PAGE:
Ryerson collaborates with NXNE this summer

(Courtesy of slyFOX)

(Courtesy of slyFOX)

Toronto’s music and art festival North by Northeast (NXNE) may not be sweeping Yonge-Dundas Square with its usual free headliners this year, but the festival will offer a new conference right here on campus.

Festival organizers announced big changes to their 2016 event, including a two-day outdoor show at the Port Lands and an interactive gaming conference at Ted Rogers School of Management. The conference is a collaboration with Ryerson’s Faculty of Communication and Design (FCAD) and will offer panel discussions, a speaker series and a job fair focused on the technology, gaming and music industries.

This is the first year that Ryerson has worked with NXNE.

“It’s a very strong networking opportunity,” said Charles Falzon, the dean of FCAD. “The people (at NXNE) are very motivated to connect creative talent with the community at large and within the industry.”

The annual event is in its 22nd year, making it the second-longest running indie music and arts festival in Toronto. Despite offering free shows that have attracted upwards of 10,000 people, NXNE has come under fire from frequent festival-goers in recent years.

In 2014, there was unease surrounding a blanket radius clause that prevented participating bands from playing other events during the 45-day period leading up to NXNE.

The festival enforced the clause by cancelling a local band’s gig after they played at a charity event in the weeks prior to the festival. Organizers eventually abolished the clause in response to local bands and their supporters.

NXNE resurfaced under a harsh light in 2015 when they booked rapper Action Bronson to play a free, all-ages show in Yonge-Dundas Square. A petition to have the rapper banned from Toronto due to misogynistic lyrics and music videos spread quickly throughout the city and eventually prompted NXNE organizers to cancel the performance.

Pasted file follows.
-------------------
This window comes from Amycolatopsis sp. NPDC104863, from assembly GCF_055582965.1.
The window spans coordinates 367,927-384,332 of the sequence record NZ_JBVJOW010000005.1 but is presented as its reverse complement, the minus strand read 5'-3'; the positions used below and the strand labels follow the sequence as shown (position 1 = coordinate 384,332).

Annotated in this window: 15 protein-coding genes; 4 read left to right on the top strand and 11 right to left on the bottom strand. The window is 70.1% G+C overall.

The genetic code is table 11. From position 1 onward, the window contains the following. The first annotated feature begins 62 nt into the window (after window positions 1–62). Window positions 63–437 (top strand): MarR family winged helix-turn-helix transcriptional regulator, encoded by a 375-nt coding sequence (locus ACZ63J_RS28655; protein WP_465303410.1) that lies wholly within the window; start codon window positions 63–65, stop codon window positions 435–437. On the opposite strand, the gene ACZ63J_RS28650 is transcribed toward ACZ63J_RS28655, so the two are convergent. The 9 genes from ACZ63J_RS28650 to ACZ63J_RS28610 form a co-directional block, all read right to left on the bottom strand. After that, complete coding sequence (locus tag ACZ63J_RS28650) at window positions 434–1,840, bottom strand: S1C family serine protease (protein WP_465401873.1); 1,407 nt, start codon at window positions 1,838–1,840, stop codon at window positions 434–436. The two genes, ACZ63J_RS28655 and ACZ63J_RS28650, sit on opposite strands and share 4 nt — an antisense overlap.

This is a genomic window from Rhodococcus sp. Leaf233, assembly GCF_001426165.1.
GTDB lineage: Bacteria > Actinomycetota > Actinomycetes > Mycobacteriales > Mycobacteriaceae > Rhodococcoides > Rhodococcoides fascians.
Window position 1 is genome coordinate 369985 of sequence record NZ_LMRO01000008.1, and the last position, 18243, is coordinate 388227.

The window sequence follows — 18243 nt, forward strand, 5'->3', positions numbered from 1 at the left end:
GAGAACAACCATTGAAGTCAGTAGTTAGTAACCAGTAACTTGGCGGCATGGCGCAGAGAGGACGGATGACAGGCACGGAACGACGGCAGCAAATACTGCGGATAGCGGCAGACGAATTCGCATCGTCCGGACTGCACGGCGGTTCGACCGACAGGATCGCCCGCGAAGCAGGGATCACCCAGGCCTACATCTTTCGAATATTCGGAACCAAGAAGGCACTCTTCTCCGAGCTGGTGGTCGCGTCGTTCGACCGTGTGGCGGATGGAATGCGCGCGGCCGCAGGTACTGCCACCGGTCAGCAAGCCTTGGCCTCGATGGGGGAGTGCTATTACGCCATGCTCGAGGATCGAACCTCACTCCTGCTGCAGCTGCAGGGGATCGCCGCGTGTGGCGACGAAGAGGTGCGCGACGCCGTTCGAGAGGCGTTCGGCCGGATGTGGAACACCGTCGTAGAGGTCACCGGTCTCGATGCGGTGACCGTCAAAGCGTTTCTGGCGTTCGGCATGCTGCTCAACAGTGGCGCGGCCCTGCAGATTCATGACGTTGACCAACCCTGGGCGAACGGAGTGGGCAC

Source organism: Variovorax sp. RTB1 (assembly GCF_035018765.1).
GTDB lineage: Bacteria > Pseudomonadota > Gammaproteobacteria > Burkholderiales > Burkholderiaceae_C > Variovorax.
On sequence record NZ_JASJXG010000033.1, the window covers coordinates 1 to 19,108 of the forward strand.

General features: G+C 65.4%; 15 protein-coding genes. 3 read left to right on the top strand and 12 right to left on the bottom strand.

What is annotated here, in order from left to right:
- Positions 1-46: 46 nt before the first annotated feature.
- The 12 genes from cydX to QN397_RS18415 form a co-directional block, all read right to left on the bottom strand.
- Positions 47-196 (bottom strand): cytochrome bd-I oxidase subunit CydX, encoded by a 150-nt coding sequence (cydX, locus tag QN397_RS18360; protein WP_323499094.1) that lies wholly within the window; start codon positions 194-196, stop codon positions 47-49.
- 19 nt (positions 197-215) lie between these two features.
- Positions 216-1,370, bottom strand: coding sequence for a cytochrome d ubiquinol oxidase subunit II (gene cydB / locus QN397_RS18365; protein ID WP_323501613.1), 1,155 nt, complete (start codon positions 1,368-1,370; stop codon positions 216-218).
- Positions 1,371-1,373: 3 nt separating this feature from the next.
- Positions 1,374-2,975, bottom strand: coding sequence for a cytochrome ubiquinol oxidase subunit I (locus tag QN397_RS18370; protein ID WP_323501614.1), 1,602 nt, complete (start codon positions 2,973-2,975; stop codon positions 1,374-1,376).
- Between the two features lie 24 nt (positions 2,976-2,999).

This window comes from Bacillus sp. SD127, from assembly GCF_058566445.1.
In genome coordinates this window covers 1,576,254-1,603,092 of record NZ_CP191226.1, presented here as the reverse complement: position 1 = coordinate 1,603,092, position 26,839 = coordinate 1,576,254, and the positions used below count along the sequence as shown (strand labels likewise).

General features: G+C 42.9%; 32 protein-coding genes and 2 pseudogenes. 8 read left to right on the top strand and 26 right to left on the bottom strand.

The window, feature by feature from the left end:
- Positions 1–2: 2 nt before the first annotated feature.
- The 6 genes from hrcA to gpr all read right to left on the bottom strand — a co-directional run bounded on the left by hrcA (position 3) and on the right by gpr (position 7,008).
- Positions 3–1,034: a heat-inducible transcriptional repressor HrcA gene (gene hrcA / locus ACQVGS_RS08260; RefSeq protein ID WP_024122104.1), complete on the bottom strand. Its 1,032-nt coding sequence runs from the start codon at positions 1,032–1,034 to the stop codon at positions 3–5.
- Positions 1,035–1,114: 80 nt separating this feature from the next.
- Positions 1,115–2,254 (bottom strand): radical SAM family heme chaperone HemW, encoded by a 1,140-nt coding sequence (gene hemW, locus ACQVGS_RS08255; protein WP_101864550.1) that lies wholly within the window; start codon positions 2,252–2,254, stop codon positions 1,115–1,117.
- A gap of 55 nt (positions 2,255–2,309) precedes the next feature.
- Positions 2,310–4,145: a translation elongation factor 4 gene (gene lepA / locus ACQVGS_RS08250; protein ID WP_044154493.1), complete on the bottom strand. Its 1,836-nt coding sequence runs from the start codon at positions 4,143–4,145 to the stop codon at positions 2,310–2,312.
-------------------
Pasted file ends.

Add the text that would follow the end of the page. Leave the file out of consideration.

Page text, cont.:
These past instances, however, haven’t been much of a concern to Falzon.

“I think, generally speaking, NXNE is very respected and has a very high reputation,” he said. “It’s a growing institution, it’s an evolving institution, and perhaps certain choices may have been made that aggravated people, but I really do believe that this is such a positive thing for the community.”

The festival’s shift from free headliners at Yonge-Dundas Square to a ticketed event at the Port Lands may alleviate some of the tension caused by the Action Bronson controversy. Michael Hollett, president of NXNE and co-founder of NOW Magazine, said in a NOW article that passes will be the most inexpensive in Toronto’s music festival scene this summer.

The festival, Falzon said, will also benefit from a collaboration with Ryerson.

“To be connected with a university that has so many young, talented people who are invested in both (the music and video game) industries…It’s a good positioning for NXNE,” Falzon said. “They’re connecting with young people who are determined to succeed in these fields…And at the same time, they’re helping us grow our ecosystem here that really embraces the industry at large.”

The interactive conference is still being developed, but Falzon said that festival organizers are open to involving students in various aspects of the event. More details will be announced in the coming months.

Dates and prices for the collaborative conference have also yet to be announced, but NXNE is scheduled to run from June 15-19 at venues throughout the city.

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